Section 2.5.1.
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Window On Mars

James Oberg

Real-time picture of positions of Earth and Mars
Image courtesy of NASA Ames Research Center
Even if the rockets, spacecraft and astronauts are ready, a journey to Mars cannot begin until the planets are in alignment. The logic sounds astrological, but in fact it is mathematical.

Relative to the sun, a space craft before launch is already moving at Earth's orbital speed. To take the most economical path through space, the craft's engines must add to the orbital speed, throwing the vehicle onto an elongated orbit that reaches farther from the sun that the Earth does. If (and only if) the farthest point on the elongated path intersects Mars's orbit at just the right place and time, the craft will be able to reach the planet.

As Earth and Mars circle the Sun like lapping race cars, they repeat the proper relative "starting positions" for such a rendezvous about every 26 months. Then, during a "launch window" of only a few weeks, travelers can follow the most efficient path from Earth and arrive at Mars about six to ten months later. Timing is similarly tricky for the return journey; to take the best path home, Mars explorers will have to wait on the planet for 15 to 20 months until the next window opens.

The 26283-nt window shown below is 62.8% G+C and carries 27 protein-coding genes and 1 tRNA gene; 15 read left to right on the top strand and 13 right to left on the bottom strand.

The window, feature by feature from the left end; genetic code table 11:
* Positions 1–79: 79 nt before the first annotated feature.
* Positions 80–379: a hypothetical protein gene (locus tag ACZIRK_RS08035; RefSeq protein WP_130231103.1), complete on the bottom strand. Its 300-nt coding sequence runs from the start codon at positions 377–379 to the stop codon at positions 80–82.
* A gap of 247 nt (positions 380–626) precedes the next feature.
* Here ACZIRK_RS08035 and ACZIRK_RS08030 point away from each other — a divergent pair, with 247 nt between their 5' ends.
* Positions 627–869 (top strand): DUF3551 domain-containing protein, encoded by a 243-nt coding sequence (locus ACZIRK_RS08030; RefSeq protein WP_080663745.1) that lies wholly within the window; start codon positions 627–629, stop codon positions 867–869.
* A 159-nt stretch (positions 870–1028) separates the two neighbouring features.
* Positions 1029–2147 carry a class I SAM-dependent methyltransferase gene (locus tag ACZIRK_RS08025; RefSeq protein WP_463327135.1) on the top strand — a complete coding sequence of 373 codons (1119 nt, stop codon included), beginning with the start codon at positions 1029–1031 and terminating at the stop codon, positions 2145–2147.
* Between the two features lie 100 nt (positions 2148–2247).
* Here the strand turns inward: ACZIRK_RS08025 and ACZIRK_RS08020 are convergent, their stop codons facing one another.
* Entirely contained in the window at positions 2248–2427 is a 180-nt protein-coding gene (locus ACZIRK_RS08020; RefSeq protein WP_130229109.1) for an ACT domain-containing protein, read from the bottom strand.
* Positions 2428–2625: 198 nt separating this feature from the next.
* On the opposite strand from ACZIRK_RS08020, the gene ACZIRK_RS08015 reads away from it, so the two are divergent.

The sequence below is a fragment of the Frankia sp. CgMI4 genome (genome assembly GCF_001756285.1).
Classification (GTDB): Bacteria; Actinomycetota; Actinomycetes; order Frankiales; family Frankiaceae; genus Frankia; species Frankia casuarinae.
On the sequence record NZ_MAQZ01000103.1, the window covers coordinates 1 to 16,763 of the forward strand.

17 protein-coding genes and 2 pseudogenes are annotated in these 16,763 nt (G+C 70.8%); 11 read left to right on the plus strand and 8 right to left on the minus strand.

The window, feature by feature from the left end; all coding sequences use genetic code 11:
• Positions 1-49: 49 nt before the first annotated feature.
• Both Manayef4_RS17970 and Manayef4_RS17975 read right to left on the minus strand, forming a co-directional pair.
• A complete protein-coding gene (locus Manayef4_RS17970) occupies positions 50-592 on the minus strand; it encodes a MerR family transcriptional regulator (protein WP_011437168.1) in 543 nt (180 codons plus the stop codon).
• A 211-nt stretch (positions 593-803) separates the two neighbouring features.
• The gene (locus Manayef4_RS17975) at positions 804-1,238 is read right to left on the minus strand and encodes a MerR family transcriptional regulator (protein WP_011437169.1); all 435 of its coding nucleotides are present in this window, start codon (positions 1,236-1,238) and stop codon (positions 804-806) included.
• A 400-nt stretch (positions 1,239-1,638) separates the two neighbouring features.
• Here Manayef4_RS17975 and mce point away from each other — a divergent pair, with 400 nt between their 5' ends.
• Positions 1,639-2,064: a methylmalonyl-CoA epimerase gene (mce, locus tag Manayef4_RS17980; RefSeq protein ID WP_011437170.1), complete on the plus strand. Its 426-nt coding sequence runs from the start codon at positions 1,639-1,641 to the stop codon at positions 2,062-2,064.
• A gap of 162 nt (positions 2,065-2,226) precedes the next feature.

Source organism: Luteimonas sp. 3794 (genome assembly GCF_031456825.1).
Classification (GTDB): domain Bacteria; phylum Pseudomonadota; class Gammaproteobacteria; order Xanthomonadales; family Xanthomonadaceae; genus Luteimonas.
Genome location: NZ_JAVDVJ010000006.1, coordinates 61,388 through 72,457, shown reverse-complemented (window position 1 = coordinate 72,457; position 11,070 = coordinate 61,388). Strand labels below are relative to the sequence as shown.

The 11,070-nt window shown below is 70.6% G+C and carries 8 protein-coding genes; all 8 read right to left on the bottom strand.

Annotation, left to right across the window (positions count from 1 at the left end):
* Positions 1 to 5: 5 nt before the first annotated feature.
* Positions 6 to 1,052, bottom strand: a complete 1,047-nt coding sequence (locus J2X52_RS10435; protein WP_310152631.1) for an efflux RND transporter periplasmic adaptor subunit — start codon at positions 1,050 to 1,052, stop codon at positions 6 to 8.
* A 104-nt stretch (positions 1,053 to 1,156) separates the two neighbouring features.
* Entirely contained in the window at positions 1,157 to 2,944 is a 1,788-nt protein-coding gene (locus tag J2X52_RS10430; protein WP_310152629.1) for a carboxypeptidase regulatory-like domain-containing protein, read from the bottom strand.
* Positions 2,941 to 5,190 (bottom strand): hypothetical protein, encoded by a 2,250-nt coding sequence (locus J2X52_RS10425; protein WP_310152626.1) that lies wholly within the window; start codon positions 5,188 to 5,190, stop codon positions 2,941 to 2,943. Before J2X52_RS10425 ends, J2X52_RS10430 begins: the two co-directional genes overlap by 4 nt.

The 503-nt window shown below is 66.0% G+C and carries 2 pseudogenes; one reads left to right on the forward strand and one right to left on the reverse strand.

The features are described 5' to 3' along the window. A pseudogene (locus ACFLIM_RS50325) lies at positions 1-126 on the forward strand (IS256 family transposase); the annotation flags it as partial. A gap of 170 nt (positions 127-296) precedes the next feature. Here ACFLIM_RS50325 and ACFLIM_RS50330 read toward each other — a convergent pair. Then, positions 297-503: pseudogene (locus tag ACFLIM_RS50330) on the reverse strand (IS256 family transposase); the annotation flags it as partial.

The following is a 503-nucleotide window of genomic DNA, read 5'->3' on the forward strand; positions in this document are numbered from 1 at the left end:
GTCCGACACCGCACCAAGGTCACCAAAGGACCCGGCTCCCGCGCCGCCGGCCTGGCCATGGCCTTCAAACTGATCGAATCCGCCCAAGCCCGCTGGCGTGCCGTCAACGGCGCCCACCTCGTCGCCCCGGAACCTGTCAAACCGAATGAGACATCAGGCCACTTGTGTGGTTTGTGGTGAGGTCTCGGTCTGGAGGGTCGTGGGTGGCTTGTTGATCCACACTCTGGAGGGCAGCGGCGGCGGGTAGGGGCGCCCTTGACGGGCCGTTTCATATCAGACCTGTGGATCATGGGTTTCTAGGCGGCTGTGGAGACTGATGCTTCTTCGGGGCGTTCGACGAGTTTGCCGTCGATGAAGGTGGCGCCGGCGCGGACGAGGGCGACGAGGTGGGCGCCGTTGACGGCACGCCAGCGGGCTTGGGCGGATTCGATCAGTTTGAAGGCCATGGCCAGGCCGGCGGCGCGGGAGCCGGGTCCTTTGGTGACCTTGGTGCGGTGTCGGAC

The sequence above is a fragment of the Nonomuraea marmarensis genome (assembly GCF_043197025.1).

As a result, using so-called "minimum energy" trajectories requires a mission time of more than two years, far longer than humans have yet endured in space. Shorter missions are possible if craft carries more fuel (an added expense), or if special sling-shot short-cuts past Venus can be built into the trajectory. But even under the most optimistic designs, mission durations are still 18 months or more.

This article was first published in Technology Review, Jan-Feb 1999, pp. 54-59. Republished here with the permission of the author.

Related articles by James Oberg in this section of the Artemis Data Book:
Missionaries to Mars
Cheap Seats?

James Oberg's Home Page

Use AltaVistaTM to search the Artemis Project web for articles about Mars.


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